Duke Riley’s recycled art on view at the Brooklyn Museum

ART & the Art World (theartwolf)
2 min readJun 15, 2022
Duke Riley's recycled art on view at the Brooklyn Museum

Duke Riley’s recycled art on view at the Brooklyn Museum

From 17 June 2022 to 23 April 2013, the Brooklyn Museum presents ‘DEATH TO THE LIVING, Long Live Trash’, an exhibition of works created by artist Duke Riley from materials collected from the beaches of the northeastern United States.

Source: Brooklyn Museum · Image: Duke Riley (American, born 1972). “Nos. 50-P, 74-P, 10, 70, 112, and 106” of “The Poly S. Tyrene Memorial Maritime Museum”, 2020. (Photo: Robert Bredvad) Salvaged, painted plastic. Courtesy of the artist. © Duke Riley.

The exhibition features approximately 250 recent works by Riley, created from objects (like plastic canisters) collected from beaches which, the museum explains, “connects the history of American maritime art to present-day issues of environmental justice and the pollution of New York waterways.”

“Riley replaces the medium’s historical base materials (typically whale teeth) with collected and repurposed plastic containers, detergent bottles, toothbrushes, and other plastic waste. The pieces depict subject matter traditional to scrimshaw , like sea animals and ships, but expand it to portray international business executives that the artist identifies as responsible for the perpetuation of single-use plastics. Also on view are Riley’s fishing lures and seashell mosaics (historically known as sailor’s valentines), similarly created with detritus such as cigarette butts, pencil casings, and plastics found on northeast coastal beaches. As a hopeful juxtaposition to its indictment of corporation-driven pollution, the exhibition’s concluding galleries debut three new short films that highlight the impactful work New York community members are doing to remediate the damage that plastics have inflicted.”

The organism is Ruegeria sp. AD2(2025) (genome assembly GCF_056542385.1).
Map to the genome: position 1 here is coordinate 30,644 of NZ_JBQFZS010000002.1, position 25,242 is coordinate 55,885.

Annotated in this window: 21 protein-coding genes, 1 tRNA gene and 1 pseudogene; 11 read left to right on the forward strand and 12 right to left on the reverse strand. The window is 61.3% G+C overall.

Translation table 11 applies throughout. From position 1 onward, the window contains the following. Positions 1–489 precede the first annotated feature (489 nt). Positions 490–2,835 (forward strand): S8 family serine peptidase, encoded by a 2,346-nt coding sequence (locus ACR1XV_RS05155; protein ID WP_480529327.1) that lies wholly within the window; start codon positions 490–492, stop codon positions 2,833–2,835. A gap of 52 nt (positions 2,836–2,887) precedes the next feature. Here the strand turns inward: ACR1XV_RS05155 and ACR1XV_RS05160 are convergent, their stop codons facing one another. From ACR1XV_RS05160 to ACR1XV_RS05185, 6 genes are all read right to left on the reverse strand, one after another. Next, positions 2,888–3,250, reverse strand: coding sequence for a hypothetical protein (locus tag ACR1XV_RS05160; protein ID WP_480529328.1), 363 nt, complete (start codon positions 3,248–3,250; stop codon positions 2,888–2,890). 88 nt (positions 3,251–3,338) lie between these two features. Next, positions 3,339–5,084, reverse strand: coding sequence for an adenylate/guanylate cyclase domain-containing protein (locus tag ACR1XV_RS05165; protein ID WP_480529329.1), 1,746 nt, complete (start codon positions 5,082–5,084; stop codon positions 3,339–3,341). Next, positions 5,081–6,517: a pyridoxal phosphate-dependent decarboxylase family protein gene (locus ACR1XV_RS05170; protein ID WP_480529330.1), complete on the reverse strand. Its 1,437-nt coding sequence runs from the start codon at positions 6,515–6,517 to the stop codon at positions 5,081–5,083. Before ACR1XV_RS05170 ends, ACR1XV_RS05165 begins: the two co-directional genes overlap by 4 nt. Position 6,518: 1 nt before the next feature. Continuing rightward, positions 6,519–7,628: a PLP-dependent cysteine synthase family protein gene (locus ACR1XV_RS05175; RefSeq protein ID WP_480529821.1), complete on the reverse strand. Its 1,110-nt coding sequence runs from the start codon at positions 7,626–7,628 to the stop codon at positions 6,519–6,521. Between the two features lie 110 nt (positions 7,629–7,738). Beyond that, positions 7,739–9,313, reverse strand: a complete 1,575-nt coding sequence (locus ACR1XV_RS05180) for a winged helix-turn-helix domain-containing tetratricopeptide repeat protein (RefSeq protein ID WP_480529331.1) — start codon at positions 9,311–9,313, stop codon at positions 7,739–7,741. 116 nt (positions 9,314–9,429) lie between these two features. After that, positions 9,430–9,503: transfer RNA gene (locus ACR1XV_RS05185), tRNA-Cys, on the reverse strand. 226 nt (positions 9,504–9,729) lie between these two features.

“Duke Riley has consistently challenged dominant narratives around important social and political issues through his drawings, installations, and public art projects”, explains Liz St. George, Assistant Curator at the Brooklyn Museum. “Executed with a rollicking mischievous streak, Riley’s work in this exhibition offers an exciting opportunity to explore his longtime passion for maritime history as well as contemporary environmental issues, particularly the detrimental impact of pollution and single-use plastics on New York’s waterfront communities.” #2022 #BrooklynMuseum #theartwolf

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ART & the Art World (theartwolf)

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